And those Pacers are now also in high demand. While in and shortly after their time, they were worth nothing twice. The Nissan Prairie was seen as just such a weird rabbit. So who knows how to search for them?
Nissan and the Nissan Prairie
The company's roots lie in 1933, when Jidosha Seizo Yokohama merged with Nissan Motors Co. Until the Second World War the entire model pallet consisted of one type that was sold under the name 'Datsun'. After the Second World War, the business was resumed with the construction of Austins under license.
We're going to do it ourselves
The helm changed in 1957: Then it was decided to invent and make its own model line of cars. From that idea the Nissan's, Datsuns and PMCs were born and exports to Europe were started in the 1982s. The brands had the tide and Datsun grew into an automotive world power. In XNUMX the brand was sufficiently established here and so the factory took over the import in the Netherlands. Datsun Nederland was renamed Nissan Motor Nederland.
New! The Nissan Prairie (1982-1988)
The Nissan Prairie made its debut at the Paris salon in 1982. The car was based on the Lancia Megagamma concept car that was created by Giorgetto Guigiaro / ItalDesign in 1978. The dimensions and motorization fit in perfectly with the Japanese legislation that prescribed rules regarding dimensions and motorization. Nissans Prairie stood on the platform of the Nissan Sunny and had the four-cylinder engine from the Nissan stanza. The car caused some fuss because of its shape, or lack of shape and the absence of the B style. From a technical point of view, the Prairie explicitly belonged to the new generation of 'space vehicles'.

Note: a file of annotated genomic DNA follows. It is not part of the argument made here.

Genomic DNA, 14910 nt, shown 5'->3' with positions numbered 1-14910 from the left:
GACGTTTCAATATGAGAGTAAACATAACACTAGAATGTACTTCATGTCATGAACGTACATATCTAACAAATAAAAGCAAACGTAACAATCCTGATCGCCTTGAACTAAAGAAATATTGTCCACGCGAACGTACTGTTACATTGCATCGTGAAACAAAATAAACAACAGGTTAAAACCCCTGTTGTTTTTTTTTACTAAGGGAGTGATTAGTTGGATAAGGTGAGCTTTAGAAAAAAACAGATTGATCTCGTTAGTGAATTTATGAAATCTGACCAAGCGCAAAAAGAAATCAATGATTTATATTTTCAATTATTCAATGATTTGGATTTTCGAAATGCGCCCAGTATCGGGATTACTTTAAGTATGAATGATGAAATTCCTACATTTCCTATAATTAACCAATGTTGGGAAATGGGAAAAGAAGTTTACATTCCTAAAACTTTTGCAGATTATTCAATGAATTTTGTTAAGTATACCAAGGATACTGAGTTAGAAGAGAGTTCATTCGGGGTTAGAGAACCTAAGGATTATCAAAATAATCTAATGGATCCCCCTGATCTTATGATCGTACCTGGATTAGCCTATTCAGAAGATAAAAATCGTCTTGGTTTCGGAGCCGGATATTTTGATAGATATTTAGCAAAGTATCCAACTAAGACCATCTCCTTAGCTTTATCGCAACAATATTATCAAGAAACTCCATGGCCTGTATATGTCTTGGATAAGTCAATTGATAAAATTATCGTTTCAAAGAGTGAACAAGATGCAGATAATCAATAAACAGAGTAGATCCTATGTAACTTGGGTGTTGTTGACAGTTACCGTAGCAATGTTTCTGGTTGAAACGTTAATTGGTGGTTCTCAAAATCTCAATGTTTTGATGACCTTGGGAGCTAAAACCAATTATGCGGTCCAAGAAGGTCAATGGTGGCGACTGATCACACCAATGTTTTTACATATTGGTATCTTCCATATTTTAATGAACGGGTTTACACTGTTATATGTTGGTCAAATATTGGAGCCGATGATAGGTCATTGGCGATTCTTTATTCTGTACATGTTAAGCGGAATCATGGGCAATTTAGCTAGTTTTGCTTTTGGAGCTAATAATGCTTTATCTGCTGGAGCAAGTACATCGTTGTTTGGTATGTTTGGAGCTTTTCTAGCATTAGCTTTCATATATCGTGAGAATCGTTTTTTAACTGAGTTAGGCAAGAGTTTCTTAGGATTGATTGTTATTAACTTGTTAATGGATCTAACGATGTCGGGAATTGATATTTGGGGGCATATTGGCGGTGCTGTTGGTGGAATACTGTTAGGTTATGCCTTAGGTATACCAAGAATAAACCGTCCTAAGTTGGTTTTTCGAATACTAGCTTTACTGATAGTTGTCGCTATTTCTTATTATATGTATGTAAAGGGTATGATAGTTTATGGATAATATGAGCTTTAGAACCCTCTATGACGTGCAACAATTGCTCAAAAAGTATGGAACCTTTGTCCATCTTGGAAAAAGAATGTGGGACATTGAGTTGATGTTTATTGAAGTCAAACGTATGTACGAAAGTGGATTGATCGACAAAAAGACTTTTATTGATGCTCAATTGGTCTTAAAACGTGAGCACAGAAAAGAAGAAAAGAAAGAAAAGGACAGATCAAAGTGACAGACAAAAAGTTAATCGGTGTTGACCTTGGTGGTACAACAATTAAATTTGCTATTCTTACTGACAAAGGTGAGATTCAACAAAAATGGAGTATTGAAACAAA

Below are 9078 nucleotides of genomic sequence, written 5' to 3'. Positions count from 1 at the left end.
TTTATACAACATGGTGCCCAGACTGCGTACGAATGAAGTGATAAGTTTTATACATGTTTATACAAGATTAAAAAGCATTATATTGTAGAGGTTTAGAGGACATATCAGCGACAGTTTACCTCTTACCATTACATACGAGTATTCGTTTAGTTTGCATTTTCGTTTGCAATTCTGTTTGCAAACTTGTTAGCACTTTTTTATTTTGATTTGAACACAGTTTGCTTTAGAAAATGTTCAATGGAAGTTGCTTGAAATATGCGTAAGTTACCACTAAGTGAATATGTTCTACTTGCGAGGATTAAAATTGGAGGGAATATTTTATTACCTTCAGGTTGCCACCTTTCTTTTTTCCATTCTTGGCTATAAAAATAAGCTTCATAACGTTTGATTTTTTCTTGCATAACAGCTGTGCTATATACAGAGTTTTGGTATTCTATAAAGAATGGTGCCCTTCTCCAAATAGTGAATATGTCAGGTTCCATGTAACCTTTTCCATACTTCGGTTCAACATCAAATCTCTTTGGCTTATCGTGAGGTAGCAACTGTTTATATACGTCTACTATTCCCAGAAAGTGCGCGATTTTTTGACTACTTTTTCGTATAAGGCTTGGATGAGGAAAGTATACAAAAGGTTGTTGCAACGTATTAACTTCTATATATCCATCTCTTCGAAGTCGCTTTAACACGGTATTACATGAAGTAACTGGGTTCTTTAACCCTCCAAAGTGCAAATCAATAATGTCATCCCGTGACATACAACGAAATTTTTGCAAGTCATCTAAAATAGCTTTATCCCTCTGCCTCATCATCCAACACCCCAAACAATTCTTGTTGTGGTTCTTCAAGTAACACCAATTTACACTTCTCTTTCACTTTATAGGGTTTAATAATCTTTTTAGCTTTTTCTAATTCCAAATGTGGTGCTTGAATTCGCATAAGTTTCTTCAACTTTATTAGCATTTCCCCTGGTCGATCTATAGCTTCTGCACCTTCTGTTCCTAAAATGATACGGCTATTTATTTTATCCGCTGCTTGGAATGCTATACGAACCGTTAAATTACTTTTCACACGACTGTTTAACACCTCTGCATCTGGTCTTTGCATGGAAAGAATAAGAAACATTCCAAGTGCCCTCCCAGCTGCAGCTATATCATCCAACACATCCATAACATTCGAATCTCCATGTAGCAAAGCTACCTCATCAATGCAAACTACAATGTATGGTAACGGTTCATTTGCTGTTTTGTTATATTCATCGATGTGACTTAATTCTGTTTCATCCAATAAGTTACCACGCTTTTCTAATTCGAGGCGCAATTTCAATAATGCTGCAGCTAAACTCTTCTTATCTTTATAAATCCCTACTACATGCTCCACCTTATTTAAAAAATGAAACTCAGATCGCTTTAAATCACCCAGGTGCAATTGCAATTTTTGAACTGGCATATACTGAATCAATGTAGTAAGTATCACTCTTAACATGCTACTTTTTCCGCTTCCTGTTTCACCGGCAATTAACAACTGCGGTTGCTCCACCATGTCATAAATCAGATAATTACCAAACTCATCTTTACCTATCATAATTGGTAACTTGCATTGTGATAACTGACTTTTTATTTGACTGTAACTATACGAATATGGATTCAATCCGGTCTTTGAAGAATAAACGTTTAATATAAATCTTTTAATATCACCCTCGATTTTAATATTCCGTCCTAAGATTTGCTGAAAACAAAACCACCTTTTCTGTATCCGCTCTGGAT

Box up on box
The 'double box' had a standard front-wheel drive, but was optionally available as an 4WD. The rear doors were designed as sliding doors. The rear seat was foldable to generate more load volume. By default, a Prairie had two rows of benches, but a third row was optional. The chair system made it possible to change the seats into a - sort of full - double bed.
The volume advantage was exemplary in the Prairie. The construction without a B-pillar made the car - which here usually came with an 1800 cc engine - a bit jerky on poor road surfaces.
Now for little
In 1985, a Nissan Prairie v1,8 SGL with five doors here cost 24.975 guilders. If you currently find a tidy copy, you will be able to deposit euros between the 1500-2000. And if the Prairie ever gets enthusiastic followers like the Pacer did? Who knows may say. But left or right: the Nissan Prairie was quite a special appearance in its time. It was not a stunner, but the sales continued smoothly. The technical parts provision is still reasonable. But for sheet metal and upholstery, searching on ebay is getting harder. The range is not very large. Fortunately there are not many seekers either.
In terms of price, everything remains under control. And that is very nice at a time when people grumble about how expensive classics have become.